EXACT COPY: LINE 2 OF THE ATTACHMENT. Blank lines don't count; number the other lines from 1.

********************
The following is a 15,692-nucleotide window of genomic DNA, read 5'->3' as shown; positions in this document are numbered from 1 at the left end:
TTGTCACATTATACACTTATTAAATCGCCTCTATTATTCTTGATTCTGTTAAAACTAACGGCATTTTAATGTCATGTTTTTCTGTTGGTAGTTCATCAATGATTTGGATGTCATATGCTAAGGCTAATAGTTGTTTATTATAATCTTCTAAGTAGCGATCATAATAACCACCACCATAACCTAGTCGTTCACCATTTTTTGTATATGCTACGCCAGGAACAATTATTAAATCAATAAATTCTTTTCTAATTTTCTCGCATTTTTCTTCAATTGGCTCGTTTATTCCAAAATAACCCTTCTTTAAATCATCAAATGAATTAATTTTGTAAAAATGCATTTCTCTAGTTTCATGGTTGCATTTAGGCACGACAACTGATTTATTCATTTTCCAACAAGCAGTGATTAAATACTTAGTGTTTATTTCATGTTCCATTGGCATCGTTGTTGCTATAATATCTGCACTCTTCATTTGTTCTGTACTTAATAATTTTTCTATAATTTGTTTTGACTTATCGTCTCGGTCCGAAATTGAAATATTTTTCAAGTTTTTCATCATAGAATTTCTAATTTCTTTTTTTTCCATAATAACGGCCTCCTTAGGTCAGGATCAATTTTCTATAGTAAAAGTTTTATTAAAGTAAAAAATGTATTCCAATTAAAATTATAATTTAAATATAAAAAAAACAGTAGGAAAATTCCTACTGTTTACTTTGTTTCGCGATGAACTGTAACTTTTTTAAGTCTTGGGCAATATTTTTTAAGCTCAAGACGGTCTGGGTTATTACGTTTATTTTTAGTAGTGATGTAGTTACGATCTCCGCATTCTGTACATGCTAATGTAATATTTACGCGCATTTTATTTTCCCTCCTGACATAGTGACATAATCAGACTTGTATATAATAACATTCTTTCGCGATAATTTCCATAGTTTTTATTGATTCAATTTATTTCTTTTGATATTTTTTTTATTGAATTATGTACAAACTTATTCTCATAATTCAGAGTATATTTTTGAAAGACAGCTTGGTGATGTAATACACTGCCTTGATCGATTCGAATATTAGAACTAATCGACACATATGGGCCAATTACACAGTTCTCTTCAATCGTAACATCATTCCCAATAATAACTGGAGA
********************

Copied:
TTGTCACATTATACACTTATTAAATCGCCTCTATTATTCTTGATTCTGTTAAAACTAACGGCATTTTAATGTCATGTTTTTCTGTTGGTAGTTCATCAATGATTTGGATGTCATATGCTAAGGCTAATAGTTGTTTATTATAATCTTCTAAGTAGCGATCATAATAACCACCACCATAACCTAGTCGTTCACCATTTTTTGTATATGCTACGCCAGGAACAATTATTAAATCAATAAATTCTTTTCTAATTTTCTCGCATTTTTCTTCAATTGGCTCGTTTATTCCAAAATAACCCTTCTTTAAATCATCAAATGAATTAATTTTGTAAAAATGCATTTCTCTAGTTTCATGGTTGCATTTAGGCACGACAACTGATTTATTCATTTTCCAACAAGCAGTGATTAAATACTTAGTGTTTATTTCATGTTCCATTGGCATCGTTGTTGCTATAATATCTGCACTCTTCATTTGTTCTGTACTTAATAATTTTTCTATAATTTGTTTTGACTTATCGTCTCGGTCCGAAATTGAAATATTTTTCAAGTTTTTCATCATAGAATTTCTAATTTCTTTTTTTTCCATAATAACGGCCTCCTTAGGTCAGGATCAATTTTCTATAGTAAAAGTTTTATTAAAGTAAAAAATGTATTCCAATTAAAATTATAATTTAAATATAAAAAAAACAGTAGGAAAATTCCTACTGTTTACTTTGTTTCGCGATGAACTGTAACTTTTTTAAGTCTTGGGCAATATTTTTTAAGCTCAAGACGGTCTGGGTTATTACGTTTATTTTTAGTAGTGATGTAGTTACGATCTCCGCATTCTGTACATGCTAATGTAATATTTACGCGCATTTTATTTTCCCTCCTGACATAGTGACATAATCAGACTTGTATATAATAACATTCTTTCGCGATAATTTCCATAGTTTTTATTGATTCAATTTATTTCTTTTGATATTTTTTTTATTGAATTATGTACAAACTTATTCTCATAATTCAGAGTATATTTTTGAAAGACAGCTTGGTGATGTAATACACTGCCTTGATCGATTCGAATATTAGAACTAATCGACACATATGGGCCAATTACACAGTTCTCTTCAATCGTAACATCATTCCCAATAATAACTGGAGA